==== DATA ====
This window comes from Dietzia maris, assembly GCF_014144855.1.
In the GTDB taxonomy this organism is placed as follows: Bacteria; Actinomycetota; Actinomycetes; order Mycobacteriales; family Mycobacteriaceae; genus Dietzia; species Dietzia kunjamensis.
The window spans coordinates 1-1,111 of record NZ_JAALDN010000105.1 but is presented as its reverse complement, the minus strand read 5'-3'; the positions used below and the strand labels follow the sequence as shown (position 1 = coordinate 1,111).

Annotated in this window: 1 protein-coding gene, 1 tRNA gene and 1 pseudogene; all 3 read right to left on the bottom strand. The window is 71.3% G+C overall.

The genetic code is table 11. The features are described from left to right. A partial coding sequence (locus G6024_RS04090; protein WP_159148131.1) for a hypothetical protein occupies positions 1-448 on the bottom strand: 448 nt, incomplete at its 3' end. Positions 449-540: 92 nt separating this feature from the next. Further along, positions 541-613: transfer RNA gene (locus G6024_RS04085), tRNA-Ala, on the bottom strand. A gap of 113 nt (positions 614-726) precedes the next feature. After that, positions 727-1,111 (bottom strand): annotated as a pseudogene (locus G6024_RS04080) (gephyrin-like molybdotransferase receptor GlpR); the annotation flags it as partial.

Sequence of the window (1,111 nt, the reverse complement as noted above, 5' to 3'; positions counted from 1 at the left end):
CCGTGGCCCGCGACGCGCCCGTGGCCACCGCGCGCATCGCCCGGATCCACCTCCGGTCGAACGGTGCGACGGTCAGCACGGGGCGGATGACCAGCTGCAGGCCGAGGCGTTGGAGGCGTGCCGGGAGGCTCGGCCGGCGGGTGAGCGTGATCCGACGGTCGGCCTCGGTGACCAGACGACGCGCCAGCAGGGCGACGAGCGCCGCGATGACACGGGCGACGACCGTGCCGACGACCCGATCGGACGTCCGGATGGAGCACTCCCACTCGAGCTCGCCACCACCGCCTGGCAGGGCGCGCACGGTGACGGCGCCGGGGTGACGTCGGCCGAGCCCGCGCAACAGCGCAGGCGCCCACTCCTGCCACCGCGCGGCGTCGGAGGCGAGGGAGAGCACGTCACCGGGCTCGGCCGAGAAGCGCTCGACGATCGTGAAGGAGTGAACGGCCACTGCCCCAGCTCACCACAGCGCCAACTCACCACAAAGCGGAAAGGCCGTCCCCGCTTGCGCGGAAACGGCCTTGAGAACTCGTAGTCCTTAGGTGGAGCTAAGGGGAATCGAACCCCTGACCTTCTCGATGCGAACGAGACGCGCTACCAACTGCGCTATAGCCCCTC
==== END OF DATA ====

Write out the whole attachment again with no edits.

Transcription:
This window comes from Dietzia maris, assembly GCF_014144855.1.
In the GTDB taxonomy this organism is placed as follows: Bacteria; Actinomycetota; Actinomycetes; order Mycobacteriales; family Mycobacteriaceae; genus Dietzia; species Dietzia kunjamensis.
The window spans coordinates 1-1,111 of record NZ_JAALDN010000105.1 but is presented as its reverse complement, the minus strand read 5'-3'; the positions used below and the strand labels follow the sequence as shown (position 1 = coordinate 1,111).

Annotated in this window: 1 protein-coding gene, 1 tRNA gene and 1 pseudogene; all 3 read right to left on the bottom strand. The window is 71.3% G+C overall.

The genetic code is table 11. The features are described from left to right. A partial coding sequence (locus G6024_RS04090; protein WP_159148131.1) for a hypothetical protein occupies positions 1-448 on the bottom strand: 448 nt, incomplete at its 3' end. Positions 449-540: 92 nt separating this feature from the next. Further along, positions 541-613: transfer RNA gene (locus G6024_RS04085), tRNA-Ala, on the bottom strand. A gap of 113 nt (positions 614-726) precedes the next feature. After that, positions 727-1,111 (bottom strand): annotated as a pseudogene (locus G6024_RS04080) (gephyrin-like molybdotransferase receptor GlpR); the annotation flags it as partial.

Sequence of the window (1,111 nt, the reverse complement as noted above, 5' to 3'; positions counted from 1 at the left end):
CCGTGGCCCGCGACGCGCCCGTGGCCACCGCGCGCATCGCCCGGATCCACCTCCGGTCGAACGGTGCGACGGTCAGCACGGGGCGGATGACCAGCTGCAGGCCGAGGCGTTGGAGGCGTGCCGGGAGGCTCGGCCGGCGGGTGAGCGTGATCCGACGGTCGGCCTCGGTGACCAGACGACGCGCCAGCAGGGCGACGAGCGCCGCGATGACACGGGCGACGACCGTGCCGACGACCCGATCGGACGTCCGGATGGAGCACTCCCACTCGAGCTCGCCACCACCGCCTGGCAGGGCGCGCACGGTGACGGCGCCGGGGTGACGTCGGCCGAGCCCGCGCAACAGCGCAGGCGCCCACTCCTGCCACCGCGCGGCGTCGGAGGCGAGGGAGAGCACGTCACCGGGCTCGGCCGAGAAGCGCTCGACGATCGTGAAGGAGTGAACGGCCACTGCCCCAGCTCACCACAGCGCCAACTCACCACAAAGCGGAAAGGCCGTCCCCGCTTGCGCGGAAACGGCCTTGAGAACTCGTAGTCCTTAGGTGGAGCTAAGGGGAATCGAACCCCTGACCTTCTCGATGCGAACGAGACGCGCTACCAACTGCGCTATAGCCCCTC